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Bucks County Family Attorneys > Montgomery County Self-Employed & Business-Owner Divorce Attorney

Montgomery County Self-Employed & Business-Owner Divorce Attorney

Once upon a time, these issues did not come up very frequently in divorce cases. Today, however, there are almost forty million small businesses in the United States. Furthermore, most American workers freelance, at least on the side. As a result, the emotional and financial issues involved with self-employed or business-owner spouses permeate many of the marriage dissolutions in Montgomery County.

Most of the professional team members at Kardos, Rickles & Hand are either self-employed or they are business owners. So, our Montgomery County business-owner divorce attorneys understand the financial and emotional issues which are involved. This insight helps us develop cost-effective and long-lasting solutions which uphold your legal and financial rights, both now and in the future. Additionally, we know how frequently these financial and emotional issues change. When that happens, we are still here.

Emotional Issues

Generally, business owners are away from home a lot. The same thing is true for self-employed individuals or people with evening and weekend side hustles. In marriage situations, these spouses sacrifice family time to better establish financial security.

Frequently, there is at least an informal compact between the spouses that one will stay at the office while the other attends school plays. If that’s the case, neither spouse should be punished during a divorce’s child custody phase. Unfortunately, if the compact was informal, it’s often difficult to prove.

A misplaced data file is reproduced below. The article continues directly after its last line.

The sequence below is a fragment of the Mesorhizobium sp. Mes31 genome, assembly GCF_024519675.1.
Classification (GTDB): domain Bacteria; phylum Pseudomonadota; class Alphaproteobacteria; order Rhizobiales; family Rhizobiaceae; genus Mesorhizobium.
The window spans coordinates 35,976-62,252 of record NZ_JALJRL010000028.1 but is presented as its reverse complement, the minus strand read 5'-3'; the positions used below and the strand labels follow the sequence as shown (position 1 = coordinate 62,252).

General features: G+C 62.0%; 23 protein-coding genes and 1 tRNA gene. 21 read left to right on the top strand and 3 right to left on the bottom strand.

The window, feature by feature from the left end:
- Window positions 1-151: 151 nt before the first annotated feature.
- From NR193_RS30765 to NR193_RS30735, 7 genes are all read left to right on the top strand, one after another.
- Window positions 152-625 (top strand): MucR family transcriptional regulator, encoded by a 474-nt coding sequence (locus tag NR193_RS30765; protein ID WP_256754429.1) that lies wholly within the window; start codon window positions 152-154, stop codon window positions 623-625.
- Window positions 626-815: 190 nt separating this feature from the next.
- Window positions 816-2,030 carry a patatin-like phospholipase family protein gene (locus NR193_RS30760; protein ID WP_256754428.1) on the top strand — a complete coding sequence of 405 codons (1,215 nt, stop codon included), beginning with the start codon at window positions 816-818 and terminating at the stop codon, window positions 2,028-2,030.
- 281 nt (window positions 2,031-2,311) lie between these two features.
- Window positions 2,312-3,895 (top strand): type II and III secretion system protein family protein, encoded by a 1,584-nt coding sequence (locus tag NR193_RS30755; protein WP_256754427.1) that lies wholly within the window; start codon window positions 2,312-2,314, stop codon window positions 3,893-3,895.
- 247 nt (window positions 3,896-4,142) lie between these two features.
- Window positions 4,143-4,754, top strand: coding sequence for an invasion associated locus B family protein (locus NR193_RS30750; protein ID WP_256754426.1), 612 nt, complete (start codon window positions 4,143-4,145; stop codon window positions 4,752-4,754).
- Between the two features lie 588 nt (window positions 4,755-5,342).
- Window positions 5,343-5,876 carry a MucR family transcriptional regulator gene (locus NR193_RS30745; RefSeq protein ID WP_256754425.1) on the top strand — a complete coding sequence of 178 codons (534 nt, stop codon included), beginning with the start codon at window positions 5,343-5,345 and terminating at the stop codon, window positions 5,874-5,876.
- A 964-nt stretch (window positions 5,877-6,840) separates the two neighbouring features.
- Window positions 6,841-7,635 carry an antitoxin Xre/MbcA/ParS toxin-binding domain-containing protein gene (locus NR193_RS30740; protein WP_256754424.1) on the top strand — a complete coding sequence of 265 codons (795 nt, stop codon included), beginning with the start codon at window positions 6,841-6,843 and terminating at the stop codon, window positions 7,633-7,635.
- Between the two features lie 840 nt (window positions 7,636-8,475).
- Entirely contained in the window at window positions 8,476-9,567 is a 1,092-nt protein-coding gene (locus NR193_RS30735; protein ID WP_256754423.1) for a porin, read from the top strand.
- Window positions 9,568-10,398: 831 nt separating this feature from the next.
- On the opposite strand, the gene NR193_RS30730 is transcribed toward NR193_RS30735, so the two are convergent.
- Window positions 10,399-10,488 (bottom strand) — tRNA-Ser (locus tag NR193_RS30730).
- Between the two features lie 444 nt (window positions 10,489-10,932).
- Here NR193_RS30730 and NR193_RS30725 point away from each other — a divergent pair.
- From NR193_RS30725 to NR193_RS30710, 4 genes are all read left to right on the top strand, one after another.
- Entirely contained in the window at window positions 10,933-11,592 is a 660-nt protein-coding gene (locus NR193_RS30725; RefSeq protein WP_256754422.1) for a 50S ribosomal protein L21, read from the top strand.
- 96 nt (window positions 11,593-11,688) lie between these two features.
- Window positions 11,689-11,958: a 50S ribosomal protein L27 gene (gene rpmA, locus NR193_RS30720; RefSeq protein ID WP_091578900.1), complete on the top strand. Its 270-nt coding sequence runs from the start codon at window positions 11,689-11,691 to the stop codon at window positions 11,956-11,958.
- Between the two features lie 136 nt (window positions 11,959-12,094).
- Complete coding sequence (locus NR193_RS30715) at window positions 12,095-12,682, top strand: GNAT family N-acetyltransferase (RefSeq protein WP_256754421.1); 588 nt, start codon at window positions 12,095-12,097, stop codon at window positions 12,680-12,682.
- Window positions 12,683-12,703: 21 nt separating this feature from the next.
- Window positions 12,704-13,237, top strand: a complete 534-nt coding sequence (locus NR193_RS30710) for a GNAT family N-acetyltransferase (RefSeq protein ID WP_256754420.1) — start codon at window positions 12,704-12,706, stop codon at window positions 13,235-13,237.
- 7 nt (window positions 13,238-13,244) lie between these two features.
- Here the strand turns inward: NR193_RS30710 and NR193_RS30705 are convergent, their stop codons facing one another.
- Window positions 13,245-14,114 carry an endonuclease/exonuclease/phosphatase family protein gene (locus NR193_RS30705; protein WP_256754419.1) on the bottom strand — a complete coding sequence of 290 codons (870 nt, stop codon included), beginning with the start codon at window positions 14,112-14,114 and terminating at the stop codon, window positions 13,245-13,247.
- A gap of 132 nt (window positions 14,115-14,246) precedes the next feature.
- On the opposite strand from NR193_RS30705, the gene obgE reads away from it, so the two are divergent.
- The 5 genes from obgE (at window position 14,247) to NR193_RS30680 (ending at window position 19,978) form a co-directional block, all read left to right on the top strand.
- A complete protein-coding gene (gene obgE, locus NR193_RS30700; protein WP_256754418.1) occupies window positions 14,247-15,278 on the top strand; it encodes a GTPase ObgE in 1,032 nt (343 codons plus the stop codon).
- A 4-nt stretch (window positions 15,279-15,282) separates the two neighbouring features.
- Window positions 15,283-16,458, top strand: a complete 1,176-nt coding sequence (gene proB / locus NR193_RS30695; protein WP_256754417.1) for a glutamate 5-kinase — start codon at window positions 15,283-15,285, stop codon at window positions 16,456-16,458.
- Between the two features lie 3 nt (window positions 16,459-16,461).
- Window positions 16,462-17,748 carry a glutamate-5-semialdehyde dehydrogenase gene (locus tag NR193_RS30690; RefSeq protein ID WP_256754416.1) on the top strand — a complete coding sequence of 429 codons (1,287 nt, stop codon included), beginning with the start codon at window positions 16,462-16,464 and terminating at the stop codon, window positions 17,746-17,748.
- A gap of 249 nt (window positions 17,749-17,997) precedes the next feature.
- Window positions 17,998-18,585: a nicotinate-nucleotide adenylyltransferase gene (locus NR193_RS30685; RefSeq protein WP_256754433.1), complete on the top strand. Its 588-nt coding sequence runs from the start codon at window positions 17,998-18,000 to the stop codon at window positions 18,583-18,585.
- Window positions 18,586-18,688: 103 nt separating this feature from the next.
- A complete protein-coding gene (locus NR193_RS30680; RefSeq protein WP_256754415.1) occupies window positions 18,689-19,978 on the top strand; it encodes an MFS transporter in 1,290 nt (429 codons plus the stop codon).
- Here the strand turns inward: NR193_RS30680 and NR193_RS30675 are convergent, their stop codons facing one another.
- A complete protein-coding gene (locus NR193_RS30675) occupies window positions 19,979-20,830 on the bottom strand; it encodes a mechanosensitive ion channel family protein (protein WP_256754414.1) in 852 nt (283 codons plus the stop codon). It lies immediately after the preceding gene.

This part of the landscape might be uncertain, but Pennsylvania’s co-parenting law applies nonetheless. This law presumes that children benefit from frequent and consistent contact with both parents. Parenting patterns during the marriage are a factor, but they are not dispositive.

Financial Issues

Self-employed and business owner divorces have unique sets of financial challenges. These challenges usually involve determining income or classifying property.

Employment income is relatively easy to verify with paystubs and W-2s. Self-employment income is different. It’s not just difficult to verify. This income is also very inconsistent. There are always peaks and valleys.

So, an attorney must dig deeper. That usually means reviewing months and months of bank statements, LLC and other corporate records, business contracts, and future prospects. These things are time-consuming, but necessary to bring about an equitable property division.

In terms of assets, a business is almost nothing like a 401(k) or a rental house. It might not be a good idea to simply sell the business and divide the proceeds equitably. One spouse, or perhaps both of them, might want the business to continue operating.

Division is complex as well. Assume Mary had a struggling dental practice before she married Chris, who used his management skills to turn Mary’s practice around. If Chris and Mary divorce, there may be some dispute as to the proper percentage of ownership, even though Mary’s name is above the door.

An equitable distribution, as opposed to an equal division, is always the goal in these situations. Even if the parties reach an out-of-court settlement, if it does not equitably divide property and income, the judge might not approve it.

Count on an Experienced Attorney

Self-employment divorces involve special emotional and financial issues. For a confidential consultation with an experienced family law attorney in Montgomery County, contact Kardos, Rickles & Hand. We routinely handle matters in Pennsylvania and New Jersey.

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